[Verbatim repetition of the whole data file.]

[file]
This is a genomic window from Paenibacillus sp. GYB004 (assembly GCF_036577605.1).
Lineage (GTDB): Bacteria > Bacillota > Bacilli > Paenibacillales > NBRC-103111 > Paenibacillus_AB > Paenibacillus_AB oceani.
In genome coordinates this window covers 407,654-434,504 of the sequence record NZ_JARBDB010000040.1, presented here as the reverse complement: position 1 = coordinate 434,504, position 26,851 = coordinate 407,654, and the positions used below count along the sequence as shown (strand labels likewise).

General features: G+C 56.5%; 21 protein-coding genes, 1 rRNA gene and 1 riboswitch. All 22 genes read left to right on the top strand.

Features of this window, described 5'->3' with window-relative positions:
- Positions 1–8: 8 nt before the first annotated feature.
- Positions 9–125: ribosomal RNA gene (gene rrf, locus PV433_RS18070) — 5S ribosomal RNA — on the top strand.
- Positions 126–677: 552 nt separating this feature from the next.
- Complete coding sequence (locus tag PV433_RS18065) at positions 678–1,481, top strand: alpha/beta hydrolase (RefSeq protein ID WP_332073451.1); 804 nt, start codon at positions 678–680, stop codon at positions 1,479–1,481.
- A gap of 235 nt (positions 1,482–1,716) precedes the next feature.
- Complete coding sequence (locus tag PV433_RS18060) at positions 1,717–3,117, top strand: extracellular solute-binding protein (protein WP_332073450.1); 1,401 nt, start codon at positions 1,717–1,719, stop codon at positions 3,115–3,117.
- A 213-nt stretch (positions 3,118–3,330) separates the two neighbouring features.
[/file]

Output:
This is a genomic window from Paenibacillus sp. GYB004 (assembly GCF_036577605.1).
Lineage (GTDB): Bacteria > Bacillota > Bacilli > Paenibacillales > NBRC-103111 > Paenibacillus_AB > Paenibacillus_AB oceani.
In genome coordinates this window covers 407,654-434,504 of the sequence record NZ_JARBDB010000040.1, presented here as the reverse complement: position 1 = coordinate 434,504, position 26,851 = coordinate 407,654, and the positions used below count along the sequence as shown (strand labels likewise).

General features: G+C 56.5%; 21 protein-coding genes, 1 rRNA gene and 1 riboswitch. All 22 genes read left to right on the top strand.

Features of this window, described 5'->3' with window-relative positions:
- Positions 1–8: 8 nt before the first annotated feature.
- Positions 9–125: ribosomal RNA gene (gene rrf, locus PV433_RS18070) — 5S ribosomal RNA — on the top strand.
- Positions 126–677: 552 nt separating this feature from the next.
- Complete coding sequence (locus tag PV433_RS18065) at positions 678–1,481, top strand: alpha/beta hydrolase (RefSeq protein ID WP_332073451.1); 804 nt, start codon at positions 678–680, stop codon at positions 1,479–1,481.
- A gap of 235 nt (positions 1,482–1,716) precedes the next feature.
- Complete coding sequence (locus tag PV433_RS18060) at positions 1,717–3,117, top strand: extracellular solute-binding protein (protein WP_332073450.1); 1,401 nt, start codon at positions 1,717–1,719, stop codon at positions 3,115–3,117.
- A 213-nt stretch (positions 3,118–3,330) separates the two neighbouring features.